Big Screens Big Failure Case Study

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  • Topic: David Duchovny, Fox Mulder, Feature film
  • Pages : 2 (657 words )
  • Download(s) : 744
  • Published : May 31, 2013
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Heed this warning: Whatever you do, do not go see Playing God. Don't listen to what your friends have to say about it. Avoid Playing God at all costs.

Simply put, Playing God is a terrible film that is embarrassing and humiliating for all those involved, especially David Duchovny. His first feature film after his rise to television and Internet fame as Special Agent Fox Mulder of The X-Files, Playing God was supposed to launch the actor's big screen career. Instead, Playing God is such a failure that it is sure to turn into what Point Break was for Keanu Reeves: a showcase of his worst acting surrounded by an even worse plot and characters.

Duchovny plays Eugene Sands, a L.A. junkie who used to be a L.A. surgeon until his medical license was revoked for performing surgery while under the influence of amphetamines. He crosses paths with Raymond Blossom, played by Timothy Hutton (Ordinary People, Beautiful Girls), a ruthless criminal who hires Eugene to treat associates he needs to keep alive, either for information or for personal reasons. Eugene gets caught up in Raymond's dangerous dealings and finds himself trapped between his drug use, his desire to practice medicine again, and Raymond, who refuses to leave the good doctor alone. The plot thickens as a pseudo-relationship develops between Eugene and Raymond's girlfriend Claire, played by Angelina Jolie (Hackers).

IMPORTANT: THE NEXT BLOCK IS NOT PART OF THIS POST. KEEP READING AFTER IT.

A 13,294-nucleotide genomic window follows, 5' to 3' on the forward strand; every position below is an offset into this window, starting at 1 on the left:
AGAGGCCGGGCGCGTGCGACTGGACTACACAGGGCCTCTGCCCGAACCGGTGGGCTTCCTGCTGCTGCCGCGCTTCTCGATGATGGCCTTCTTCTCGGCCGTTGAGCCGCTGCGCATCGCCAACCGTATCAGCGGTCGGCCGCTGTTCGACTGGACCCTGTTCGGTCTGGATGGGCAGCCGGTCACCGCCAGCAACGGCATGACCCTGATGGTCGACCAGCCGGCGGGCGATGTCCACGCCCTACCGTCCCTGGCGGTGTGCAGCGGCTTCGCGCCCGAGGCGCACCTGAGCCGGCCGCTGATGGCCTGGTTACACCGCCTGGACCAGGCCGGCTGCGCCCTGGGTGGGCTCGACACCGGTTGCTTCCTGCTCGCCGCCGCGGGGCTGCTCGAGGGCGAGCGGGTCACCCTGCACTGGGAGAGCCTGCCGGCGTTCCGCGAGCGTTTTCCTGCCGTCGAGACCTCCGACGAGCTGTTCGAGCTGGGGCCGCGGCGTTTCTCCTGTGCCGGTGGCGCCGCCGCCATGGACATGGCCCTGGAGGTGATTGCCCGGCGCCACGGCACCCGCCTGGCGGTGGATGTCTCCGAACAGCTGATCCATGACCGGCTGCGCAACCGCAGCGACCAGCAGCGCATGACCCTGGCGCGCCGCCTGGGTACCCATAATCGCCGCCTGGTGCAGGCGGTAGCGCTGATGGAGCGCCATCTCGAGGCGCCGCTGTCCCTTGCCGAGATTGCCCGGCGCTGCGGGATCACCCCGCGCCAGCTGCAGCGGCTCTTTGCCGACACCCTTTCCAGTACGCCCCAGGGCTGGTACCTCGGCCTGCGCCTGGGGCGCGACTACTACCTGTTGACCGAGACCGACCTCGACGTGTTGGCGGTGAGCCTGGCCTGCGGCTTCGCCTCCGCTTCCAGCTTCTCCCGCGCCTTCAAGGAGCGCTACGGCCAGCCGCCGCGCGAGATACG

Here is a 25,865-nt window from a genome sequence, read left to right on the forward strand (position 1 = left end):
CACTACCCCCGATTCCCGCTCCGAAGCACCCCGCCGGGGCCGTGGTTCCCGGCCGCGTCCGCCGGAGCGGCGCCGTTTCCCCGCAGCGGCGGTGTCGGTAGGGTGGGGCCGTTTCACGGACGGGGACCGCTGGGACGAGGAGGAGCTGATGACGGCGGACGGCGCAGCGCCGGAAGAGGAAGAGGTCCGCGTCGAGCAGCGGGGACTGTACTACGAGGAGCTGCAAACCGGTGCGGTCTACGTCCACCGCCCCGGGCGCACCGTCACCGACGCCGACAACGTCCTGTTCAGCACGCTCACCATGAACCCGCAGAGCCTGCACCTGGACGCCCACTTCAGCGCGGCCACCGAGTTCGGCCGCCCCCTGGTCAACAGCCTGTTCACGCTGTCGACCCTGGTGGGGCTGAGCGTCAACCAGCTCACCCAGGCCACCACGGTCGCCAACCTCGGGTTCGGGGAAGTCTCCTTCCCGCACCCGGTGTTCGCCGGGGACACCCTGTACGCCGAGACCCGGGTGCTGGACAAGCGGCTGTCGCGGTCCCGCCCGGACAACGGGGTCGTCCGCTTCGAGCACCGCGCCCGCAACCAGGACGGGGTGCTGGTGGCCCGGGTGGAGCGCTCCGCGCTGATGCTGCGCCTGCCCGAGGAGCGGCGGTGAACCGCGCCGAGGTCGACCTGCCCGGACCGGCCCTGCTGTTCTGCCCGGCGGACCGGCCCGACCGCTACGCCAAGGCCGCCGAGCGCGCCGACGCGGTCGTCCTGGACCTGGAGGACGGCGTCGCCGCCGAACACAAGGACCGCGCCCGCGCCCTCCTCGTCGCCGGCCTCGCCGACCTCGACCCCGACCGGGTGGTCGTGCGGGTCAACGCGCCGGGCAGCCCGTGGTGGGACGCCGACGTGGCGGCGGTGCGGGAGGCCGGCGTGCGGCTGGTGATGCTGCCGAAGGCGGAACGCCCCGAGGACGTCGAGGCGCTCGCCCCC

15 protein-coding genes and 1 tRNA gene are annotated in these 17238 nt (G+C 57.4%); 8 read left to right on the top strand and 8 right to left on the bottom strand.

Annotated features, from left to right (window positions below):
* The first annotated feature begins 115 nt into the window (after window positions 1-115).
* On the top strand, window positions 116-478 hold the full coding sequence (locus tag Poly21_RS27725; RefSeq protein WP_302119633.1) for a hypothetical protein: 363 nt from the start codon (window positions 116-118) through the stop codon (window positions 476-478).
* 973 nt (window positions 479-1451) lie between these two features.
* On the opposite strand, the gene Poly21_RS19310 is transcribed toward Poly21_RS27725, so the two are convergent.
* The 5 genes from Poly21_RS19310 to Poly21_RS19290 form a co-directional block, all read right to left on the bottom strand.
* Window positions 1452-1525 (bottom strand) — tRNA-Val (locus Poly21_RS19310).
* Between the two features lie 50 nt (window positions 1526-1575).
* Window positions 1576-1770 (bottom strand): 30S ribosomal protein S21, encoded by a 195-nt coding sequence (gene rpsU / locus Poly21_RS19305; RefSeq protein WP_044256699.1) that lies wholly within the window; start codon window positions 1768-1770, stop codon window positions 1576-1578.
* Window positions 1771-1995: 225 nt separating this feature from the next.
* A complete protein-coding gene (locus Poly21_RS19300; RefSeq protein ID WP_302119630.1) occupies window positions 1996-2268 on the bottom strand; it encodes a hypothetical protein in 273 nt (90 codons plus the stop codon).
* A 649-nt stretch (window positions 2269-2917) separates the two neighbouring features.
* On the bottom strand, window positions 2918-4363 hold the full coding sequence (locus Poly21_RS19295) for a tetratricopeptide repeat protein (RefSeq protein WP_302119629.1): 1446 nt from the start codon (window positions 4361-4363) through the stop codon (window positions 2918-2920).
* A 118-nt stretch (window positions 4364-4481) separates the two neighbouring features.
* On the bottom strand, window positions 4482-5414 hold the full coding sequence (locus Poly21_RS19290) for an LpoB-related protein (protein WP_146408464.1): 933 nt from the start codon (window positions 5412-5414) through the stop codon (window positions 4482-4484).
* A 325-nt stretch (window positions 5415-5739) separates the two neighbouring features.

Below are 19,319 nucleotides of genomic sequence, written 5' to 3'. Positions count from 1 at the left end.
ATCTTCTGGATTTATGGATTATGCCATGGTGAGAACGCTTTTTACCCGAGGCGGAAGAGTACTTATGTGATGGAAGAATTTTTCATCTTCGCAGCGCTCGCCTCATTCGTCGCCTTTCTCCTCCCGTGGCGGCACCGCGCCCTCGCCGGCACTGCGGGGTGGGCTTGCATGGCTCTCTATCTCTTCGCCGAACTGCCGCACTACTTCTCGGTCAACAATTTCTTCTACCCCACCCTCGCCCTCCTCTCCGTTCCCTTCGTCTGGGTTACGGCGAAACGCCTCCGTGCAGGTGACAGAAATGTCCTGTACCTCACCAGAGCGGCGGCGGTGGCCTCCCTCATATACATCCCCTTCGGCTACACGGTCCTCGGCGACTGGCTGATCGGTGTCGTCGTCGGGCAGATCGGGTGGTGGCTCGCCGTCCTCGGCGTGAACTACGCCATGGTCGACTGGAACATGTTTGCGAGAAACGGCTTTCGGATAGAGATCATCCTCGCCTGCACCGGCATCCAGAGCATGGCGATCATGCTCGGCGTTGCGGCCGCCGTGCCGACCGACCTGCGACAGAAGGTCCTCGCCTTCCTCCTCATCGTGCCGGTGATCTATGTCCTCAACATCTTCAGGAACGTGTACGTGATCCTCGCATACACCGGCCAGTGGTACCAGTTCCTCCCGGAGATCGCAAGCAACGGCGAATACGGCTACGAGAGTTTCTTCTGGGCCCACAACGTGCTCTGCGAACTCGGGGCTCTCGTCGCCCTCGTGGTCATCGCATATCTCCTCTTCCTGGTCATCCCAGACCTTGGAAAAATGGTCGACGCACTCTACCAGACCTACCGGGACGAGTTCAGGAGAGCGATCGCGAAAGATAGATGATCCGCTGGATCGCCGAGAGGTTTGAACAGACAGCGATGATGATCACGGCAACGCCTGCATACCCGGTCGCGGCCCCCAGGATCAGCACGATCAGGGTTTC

The premise isn't even that interesting. Playing God is a terrible movie simply because there's nothing good about it. The lame voiceovers by Duchovny are almost redundant and the portrayal of Eugene as a MacGuyver-esque doctor was simply absurd. Saving a guy's life with an Evian bottle and a wire hanger? Come on. The movie's romanticized comparison between doctors and God is idealistic and foolish at best. The movie is also packed with senseless violence, mindless profanity, and way too much blood.

The characters are all horribly underdeveloped as well, seemingly to give Duchovny more...
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